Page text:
14 national parks near Adelaide with toilets

14 national parks near Adelaide with toilets



When you got­ta go, you got­ta go. Find out where you can spend a pen­ny in com­fort in a nation­al park near Adelaide.


Whether you have kids who are always want­i­ng the loo, or you just don’t like hav­ing to resort to the bush pee’ when you’re enjoy­ing a walk or a pic­nic, then this is the list for you.

Here are 14 nation­al parks in and around Ade­laide that have toi­let facil­i­ties – and exact­ly where in the park you can find them:

  1. Ade­laide Inter­na­tion­al Bird Sanc­tu­ary: St Kil­da, Mid­dle Beach, Thomp­son Beach, Webb Beach, Port Parham. (Note that these toi­lets are in the near­by town­ships, not the park itself.)
  2. Anstey Hill Recre­ation Park: Ellis Cot­tage (Gate 1).
  3. Belair Nation­al Park: Play­ford Lake, Main Oval, Gums Oval, Pines 1& 2, Gov­ern­ment Farm 1& 2, Adven­ture Play­ground, Joseph Fish­er, Wil­lows Pic­nic Area, Kar­ka Pic­nic Area, Long Gully.
  4. Cle­land Nation­al Park: Water­fall Gul­ly, Mount Lofty Sum­mit, Cle­land Wildlife Park.
  5. Cob­bler Creek Recre­ation Park: Near the play­ground at the Smith Road/​Bridge Road entrance.
  6. Deep Creek Nation­al Park: Park Head­quar­ters, Stringy­bark Camp­ground, Tapanap­pa Camp­ground, Trig Camp­ground and Pic­nic Area, Cob­bler Hill Campground.
  7. Gran­ite Island Recre­ation Park: Near the Horse Tram stop.
  8. Hal­lett Cove Con­ser­va­tion Park: Next to the Boat­shed Café. 
  9. Mori­al­ta Con­ser­va­tion Park: Strad­broke Road Pic­nic Area, Trailhead.
  10. Mount Lofty Sum­mit: Next to the Vis­i­tor Infor­ma­tion Out­let and gift shop. 
  11. New­land Head Con­ser­va­tion Park: Wait­pin­ga Camp­ground, Wait­pin­ga Beach, Par­sons Beach.
  12. Onka­paringa Riv­er Nation­al Park: Sun­dews Trail trail­head, Pink Gum Camp­ground, Chapel Hill Pic­nic Ground.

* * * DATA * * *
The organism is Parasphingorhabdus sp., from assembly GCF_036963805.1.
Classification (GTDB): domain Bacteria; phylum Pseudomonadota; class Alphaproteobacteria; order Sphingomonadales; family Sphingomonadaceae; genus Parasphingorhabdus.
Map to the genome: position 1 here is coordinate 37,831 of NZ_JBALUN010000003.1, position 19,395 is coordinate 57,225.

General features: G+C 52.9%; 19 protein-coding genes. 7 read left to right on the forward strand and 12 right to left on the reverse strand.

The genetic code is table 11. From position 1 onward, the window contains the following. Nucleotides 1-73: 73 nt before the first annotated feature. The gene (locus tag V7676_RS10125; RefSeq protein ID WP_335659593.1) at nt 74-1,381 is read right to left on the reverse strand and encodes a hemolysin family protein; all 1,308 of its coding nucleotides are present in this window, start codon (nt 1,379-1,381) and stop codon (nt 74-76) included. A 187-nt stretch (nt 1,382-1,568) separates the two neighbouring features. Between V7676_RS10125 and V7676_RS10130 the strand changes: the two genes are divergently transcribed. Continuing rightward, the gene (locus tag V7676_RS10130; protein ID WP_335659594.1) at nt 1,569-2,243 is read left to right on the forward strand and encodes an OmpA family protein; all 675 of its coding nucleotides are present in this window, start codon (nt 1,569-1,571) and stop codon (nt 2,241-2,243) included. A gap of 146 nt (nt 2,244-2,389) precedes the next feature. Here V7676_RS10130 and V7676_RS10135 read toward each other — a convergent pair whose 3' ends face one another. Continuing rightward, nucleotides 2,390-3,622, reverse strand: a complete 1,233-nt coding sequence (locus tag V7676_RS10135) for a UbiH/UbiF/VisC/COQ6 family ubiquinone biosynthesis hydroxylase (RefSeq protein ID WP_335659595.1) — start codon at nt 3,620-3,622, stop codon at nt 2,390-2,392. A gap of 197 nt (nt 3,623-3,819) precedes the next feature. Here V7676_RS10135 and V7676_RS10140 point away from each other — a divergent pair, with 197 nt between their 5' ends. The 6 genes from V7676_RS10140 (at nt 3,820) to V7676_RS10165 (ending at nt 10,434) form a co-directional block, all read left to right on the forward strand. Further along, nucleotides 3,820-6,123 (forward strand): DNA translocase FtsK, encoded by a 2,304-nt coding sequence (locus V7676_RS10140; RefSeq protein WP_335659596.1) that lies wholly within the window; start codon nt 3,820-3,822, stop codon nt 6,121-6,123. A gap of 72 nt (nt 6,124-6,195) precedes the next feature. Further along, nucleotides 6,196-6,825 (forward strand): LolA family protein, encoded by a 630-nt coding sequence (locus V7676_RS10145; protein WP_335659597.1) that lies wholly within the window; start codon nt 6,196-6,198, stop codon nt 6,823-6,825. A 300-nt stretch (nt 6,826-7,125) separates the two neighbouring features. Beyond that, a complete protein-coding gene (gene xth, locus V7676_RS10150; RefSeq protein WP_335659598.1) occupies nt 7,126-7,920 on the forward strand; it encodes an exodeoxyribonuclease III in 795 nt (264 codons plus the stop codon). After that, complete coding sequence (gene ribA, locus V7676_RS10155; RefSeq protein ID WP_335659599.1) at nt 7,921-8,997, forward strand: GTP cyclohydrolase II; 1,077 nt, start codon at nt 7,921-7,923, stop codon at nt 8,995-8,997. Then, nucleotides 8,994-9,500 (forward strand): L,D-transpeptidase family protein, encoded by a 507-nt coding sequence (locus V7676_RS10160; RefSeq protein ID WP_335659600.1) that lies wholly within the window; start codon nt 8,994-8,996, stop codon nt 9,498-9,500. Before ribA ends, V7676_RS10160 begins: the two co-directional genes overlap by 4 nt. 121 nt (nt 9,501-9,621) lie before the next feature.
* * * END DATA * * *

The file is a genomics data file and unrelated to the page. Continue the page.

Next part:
13. Onka­paringa Riv­er Recre­ation Park: Per­rys Bend.
  14. Para Wirra Con­ser­va­tion Park: The Gawler View, Lake, Hissey and Heli­pad pic­nic areas, and Wirra Camp­ground (open­ing in May).

But what if you real­ly, real­ly need to go and there isn’t a toi­let nearby?

Ah, the dread­ed bush toi­let. Nobody enjoys it, but it’s a fact of out­door life. When you’re in a park, always be pre­pared by car­ry­ing some toi­let paper or wet wipes in a ziplock bag and some hand sanitiser.

If nature calls, find your­self a pri­vate spot away from creeks and dams, then use a stick or a rock to dig a hole at least 20 cm deep and wide. Do what you need to do, then fill in the hole with dirt.

Just remem­ber, don’t put the used paper in the hole. That’s what your ziplock bag is for – put the paper in the bag and put the bag in a bin when you get home. Toi­let paper can take years to break down in the envi­ron­ment, espe­cial­ly in dry areas, and in some hor­ror-movie sce­nar­ios, it can even end up blow­ing around in the wind. I think you’ll agree that no-one needs that in their life.

Need more information?

To find out if a park has toi­lets and where they are, vis­it the Nation­al Parks SA web­site and use the Find a Park’ tool to search for a park with the facil­i­ties you need.

If you’re inter­est­ed in vis­it­ing parks near Ade­laide, you might like our blog aboutparks you can get to on pub­lic trans­port.

Main image: toi­lets at Water­fall Gully

This sto­ry was orig­i­nal­ly post­ed in March 2018.


This con­tent was pro­duced in part­ner­ship with  Good Living